Between work and my personal life over the past few months, I’ve been dealing with a lot of stress. I’ve also been taking a lot of work stress home with me because I’m extremely frustrated with certain team members. I’ve always done my best to leave work at work, but it’s been spilling over a lot lately.
Last month I had a little sit down with our district vice president, and he asked me what my happiness level is at work on a scale of 1 to 10. Sensing yet another mini-lecture if I said what I really thought (a previous answer to a different question had led to a long reply), I gave it a 9.
Later that same week in my monthly one on one with my manager, she brought up my 9 grade, and because I’m much more comfortable with her, I told her I’m really at about a 7. It’s the highest I’ve been at over the past year, since at one point I was dreading coming to work and got stomach pains thinking about aspects of it. Thankfully, that problem has been resolved.
Still, I’m not as happy as my manager and I know I could be –and the root of this problem is not going to go away. So we discussed me developing better coping mechanisms –like focusing on positives and letting things go. I do my best to practice both in my personal life so it makes sense do the same at work.
A little while after our conversation, I came across this tip sheet on my company’s newsfeed called “Build Your Personal Resilience”:
This is an amazing list of ways to help people build themselves up so that they can better cope with stress. It’s all about making a positive foundation so that when stressful changes occur, one is ready to be flexible and better able to manage. It’s all extremely obvious, but when you’re floundering in an emotional lake, having those points in front of you is the best life preserver.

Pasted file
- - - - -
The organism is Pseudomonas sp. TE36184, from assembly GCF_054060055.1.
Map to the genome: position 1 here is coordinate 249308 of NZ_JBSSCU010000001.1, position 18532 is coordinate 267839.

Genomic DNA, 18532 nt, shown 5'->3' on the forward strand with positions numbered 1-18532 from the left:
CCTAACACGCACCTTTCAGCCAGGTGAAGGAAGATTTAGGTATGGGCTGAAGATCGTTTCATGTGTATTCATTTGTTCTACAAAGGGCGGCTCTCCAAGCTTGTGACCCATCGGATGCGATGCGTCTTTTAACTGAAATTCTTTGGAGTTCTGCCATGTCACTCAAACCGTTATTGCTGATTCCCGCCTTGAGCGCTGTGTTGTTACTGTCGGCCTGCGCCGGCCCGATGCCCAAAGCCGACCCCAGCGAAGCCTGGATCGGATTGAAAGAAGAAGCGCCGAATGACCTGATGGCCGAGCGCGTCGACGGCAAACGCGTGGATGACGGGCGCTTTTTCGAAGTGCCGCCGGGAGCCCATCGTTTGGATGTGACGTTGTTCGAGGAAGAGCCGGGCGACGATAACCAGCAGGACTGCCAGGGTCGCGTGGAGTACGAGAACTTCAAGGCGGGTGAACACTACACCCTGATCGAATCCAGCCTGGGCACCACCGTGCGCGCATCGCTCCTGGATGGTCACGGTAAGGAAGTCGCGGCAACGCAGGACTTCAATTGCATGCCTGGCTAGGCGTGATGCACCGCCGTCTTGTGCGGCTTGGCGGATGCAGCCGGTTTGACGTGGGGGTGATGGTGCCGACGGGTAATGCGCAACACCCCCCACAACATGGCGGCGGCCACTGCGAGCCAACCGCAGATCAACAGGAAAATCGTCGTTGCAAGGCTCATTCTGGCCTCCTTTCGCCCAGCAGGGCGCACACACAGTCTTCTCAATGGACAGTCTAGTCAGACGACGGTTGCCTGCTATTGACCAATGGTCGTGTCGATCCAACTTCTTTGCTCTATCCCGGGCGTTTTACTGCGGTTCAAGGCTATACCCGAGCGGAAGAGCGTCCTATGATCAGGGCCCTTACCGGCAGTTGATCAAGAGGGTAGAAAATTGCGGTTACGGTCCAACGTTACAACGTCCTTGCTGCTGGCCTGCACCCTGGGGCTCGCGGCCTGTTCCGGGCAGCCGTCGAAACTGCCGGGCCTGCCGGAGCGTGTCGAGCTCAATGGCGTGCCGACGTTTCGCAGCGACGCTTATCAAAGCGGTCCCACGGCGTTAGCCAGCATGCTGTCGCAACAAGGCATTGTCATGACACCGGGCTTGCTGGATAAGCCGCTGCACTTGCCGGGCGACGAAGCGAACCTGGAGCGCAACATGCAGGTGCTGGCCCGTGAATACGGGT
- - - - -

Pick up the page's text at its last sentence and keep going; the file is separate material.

life preserver by gabe popa via Flicker
I don’t like change, but I would normally call myself a resilient person. Lately, not so much. I’m constantly stressed and on edge, which is making itself very obvious to me by the fact that my sleep is off, more often than not I am frustrated no matter what I’m doing, I haven’t had any desire to write, and I feel absolutely zero motivation to do anything. I’m just going through the motions of life.
Everything I’ve mentioned so far is part of a cycle. My personal stress –which has been extremely high since November due to some significant life changes– is feeding into my work stress which is in turn spiking my stress levels when I’m away from work and on and on it goes until it is completely out of hand.
The worst part is that it is robbing me of the things that make me happy and relieve/reduce my stress because I am sucked dry of all mental energy.
I hit my breaking point on March 25th. I was jogging and pulled a muscle in my leg. Again. I’m mad because I have been working so hard on upping my physical endurance and I take great pains and precautions to prevent injury.
Obviously, I was ignoring the warning signs because this injury doesn’t just happen (unless you’re an athlete); it’s the product of cumulative stress and strain.
Instead of taking it easy and letting my body heal from its minor stress, I pushed and pushed until I can’t even walk on the treadmill without pain, let alone run.
As mad as I am at myself, I’m looking for the silver lining –I’m taking this as a sign that if I don’t get a grip and practice my mental coping mechanisms instead of pushing everything back without dealing with it, my psyche is going to snap and that will require far more care and rehab than my poor leg.
While I’m taking it easy on my abused body, I’m also taking steps at showing myself positive progress. I’ve created a fitness binder full of data and useful quotes to keep me motivated while I grapple with my inability to jog for the foreseeable future. See, creating a positive foundation here!
Next I intend to sweep away all of the physical and metaphysical detritus keeping me away from writing and all of the other things that make me happy.
I’m relearning how to cope with the things I cannot change instead of letting them chip away at me because my foundation is currently not up to snuff. That is changing.